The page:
External finance risks constrain PTI government: Fitch Ratings

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islamabad (Daily P.Times): Pakistan’s incoming Pakistan Tehreek-e-Insaf-led coalition government will be under immediate pressure to arrest the deterioration in external finances and address fiscal challenges, Fitch Ratings agency said in a statement.
The new government has more political capital to take positive though difficult policy actions, but it has a thin majority in parliament and faces a strong opposition, which could complicate policymaking, the agency cautioned in an assessment of Pakistan’s current fiscal policies.
“PTI leader Imran Khan outlined a broad economic agenda for a ‘New Pakistan’ during his campaign, with a focus on confronting corruption, reducing inequality and expanding social services. However, advancement of this policy agenda is likely to be limited in the short term, with external and fiscal problems taking priority,” Fitch said in its press release.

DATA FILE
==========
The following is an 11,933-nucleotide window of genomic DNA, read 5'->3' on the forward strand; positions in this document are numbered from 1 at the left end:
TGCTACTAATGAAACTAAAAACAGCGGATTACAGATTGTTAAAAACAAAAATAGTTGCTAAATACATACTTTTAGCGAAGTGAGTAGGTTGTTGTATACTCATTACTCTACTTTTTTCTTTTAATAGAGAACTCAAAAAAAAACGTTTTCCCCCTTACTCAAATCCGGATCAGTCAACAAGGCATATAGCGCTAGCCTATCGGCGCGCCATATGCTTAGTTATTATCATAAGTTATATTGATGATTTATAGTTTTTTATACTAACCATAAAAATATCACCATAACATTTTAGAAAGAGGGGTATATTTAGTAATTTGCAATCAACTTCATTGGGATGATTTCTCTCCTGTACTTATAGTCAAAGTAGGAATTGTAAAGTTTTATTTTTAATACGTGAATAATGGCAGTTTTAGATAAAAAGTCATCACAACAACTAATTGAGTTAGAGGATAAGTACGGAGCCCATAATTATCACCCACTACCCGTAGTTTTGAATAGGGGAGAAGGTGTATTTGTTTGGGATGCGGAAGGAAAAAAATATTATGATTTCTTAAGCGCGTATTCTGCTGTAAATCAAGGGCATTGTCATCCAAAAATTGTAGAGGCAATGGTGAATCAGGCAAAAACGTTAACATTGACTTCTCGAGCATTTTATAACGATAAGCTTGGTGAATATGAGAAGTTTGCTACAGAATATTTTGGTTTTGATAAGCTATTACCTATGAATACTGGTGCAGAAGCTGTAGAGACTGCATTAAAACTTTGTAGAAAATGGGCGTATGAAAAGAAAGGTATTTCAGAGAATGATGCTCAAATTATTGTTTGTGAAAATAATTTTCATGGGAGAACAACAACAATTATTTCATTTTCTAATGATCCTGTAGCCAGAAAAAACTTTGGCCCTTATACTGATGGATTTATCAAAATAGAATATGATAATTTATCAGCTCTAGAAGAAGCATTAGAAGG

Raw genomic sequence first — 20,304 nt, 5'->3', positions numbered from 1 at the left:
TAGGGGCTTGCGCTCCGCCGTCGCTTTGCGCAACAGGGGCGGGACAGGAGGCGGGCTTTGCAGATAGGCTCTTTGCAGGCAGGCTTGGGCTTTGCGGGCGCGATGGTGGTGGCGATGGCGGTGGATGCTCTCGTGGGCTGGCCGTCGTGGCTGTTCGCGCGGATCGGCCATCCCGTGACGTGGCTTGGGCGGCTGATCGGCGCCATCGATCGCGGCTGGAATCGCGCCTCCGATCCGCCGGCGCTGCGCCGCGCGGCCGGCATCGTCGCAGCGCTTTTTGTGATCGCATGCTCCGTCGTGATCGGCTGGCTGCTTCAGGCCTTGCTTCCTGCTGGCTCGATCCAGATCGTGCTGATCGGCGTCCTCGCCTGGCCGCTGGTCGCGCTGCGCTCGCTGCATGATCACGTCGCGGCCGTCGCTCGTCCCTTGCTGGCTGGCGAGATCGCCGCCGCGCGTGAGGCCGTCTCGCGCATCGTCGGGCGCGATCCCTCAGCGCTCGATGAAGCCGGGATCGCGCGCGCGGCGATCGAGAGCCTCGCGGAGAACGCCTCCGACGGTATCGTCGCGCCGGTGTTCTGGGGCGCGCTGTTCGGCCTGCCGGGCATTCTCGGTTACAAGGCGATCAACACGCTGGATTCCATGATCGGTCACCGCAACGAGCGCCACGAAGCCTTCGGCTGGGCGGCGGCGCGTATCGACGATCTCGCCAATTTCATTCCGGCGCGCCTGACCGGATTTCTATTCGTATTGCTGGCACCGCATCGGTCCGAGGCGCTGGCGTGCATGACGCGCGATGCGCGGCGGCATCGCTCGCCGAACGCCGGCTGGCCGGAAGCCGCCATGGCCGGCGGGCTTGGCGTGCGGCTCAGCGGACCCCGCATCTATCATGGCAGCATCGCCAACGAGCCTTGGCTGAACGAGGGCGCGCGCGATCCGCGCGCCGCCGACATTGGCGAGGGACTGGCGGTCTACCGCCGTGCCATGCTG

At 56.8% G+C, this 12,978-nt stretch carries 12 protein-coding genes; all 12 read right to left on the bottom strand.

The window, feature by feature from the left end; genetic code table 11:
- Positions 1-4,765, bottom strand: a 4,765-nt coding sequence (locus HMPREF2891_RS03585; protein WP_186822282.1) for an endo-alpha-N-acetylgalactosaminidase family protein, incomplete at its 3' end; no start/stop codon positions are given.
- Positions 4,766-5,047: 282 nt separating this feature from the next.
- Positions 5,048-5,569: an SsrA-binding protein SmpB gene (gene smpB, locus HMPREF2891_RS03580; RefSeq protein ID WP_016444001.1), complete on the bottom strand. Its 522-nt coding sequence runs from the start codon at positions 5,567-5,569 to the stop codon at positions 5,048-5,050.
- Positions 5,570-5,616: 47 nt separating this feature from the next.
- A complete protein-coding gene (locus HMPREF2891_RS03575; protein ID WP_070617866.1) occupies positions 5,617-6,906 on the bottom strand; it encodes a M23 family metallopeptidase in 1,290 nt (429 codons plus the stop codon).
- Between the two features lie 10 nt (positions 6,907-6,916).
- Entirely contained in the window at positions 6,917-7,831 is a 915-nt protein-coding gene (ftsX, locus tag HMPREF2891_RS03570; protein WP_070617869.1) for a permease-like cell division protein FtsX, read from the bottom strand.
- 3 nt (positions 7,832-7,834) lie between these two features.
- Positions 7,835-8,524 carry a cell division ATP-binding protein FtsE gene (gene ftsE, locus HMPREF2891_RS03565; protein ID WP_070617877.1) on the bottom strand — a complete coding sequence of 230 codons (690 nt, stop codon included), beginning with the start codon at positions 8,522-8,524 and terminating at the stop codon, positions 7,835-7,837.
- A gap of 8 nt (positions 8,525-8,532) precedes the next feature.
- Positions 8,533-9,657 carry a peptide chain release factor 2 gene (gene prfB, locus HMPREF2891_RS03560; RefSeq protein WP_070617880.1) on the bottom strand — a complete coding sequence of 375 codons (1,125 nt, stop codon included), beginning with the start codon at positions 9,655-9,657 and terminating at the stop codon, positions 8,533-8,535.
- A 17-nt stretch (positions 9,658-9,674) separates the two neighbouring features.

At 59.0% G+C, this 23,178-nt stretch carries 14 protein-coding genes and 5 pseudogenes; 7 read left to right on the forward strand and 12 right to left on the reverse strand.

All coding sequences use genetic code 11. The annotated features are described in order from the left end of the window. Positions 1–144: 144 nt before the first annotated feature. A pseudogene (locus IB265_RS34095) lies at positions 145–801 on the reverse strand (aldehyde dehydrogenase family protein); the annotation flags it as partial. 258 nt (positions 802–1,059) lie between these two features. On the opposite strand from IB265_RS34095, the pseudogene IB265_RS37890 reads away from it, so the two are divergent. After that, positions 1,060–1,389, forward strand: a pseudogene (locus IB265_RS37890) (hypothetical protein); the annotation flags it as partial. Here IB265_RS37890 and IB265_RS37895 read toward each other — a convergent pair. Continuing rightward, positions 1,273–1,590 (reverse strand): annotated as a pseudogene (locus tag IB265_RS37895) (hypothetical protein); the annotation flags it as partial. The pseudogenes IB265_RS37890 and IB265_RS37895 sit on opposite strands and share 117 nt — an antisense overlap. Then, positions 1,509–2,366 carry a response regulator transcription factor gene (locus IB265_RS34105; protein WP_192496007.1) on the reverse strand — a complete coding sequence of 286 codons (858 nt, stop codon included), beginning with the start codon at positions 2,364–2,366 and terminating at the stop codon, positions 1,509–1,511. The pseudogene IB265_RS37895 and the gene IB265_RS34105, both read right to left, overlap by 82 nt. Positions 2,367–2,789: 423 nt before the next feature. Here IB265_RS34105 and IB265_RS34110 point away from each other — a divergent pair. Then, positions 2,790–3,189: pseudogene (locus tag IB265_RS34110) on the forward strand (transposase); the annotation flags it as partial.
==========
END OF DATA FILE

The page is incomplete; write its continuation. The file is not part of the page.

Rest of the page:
The current account deficit reached 5.6% of GDP in the fiscal year ended June 2018 (FY18), up from 4.7% in FY17, while liquid foreign-exchange reserves fell by almost US$4 billion from end-December 2017 to end-July 2018 to just over US$10 billion, the agency pointed out.
The sharp rise in global risk aversion towards emerging markets, and a projected pickup in Pakistan’s external debt obligations in 2019 are adding to financing pressures. The fiscal deficit has also widened and is likely to well exceed our previous estimate of 6% of GDP in FY18, up from 5.8% a year earlier, Fitch said.
The ratings agency revised its outlook on Pakistan’s ‘B’ rating to Negative from Stable in January 2018 to reflect these rising external and fiscal pressures.
“The State Bank of Pakistan has already taken some steps, raising its policy rate by 175bp since January 2018 and introducing greater flexibility in the heavily managed rupee by allowing four separate depreciations since mid-December 2017, which resulted in a cumulative 17% decline against the US dollar. These measures have so far not been enough to prevent the widening of the large external financing gap, which has been bridged with support from China, including an agreement to provide US$2 billion in additional bilateral lending in July. The Saudi-backed Islamic Development Bank has also reportedly extended a US$4 billion loan,” the company stated.

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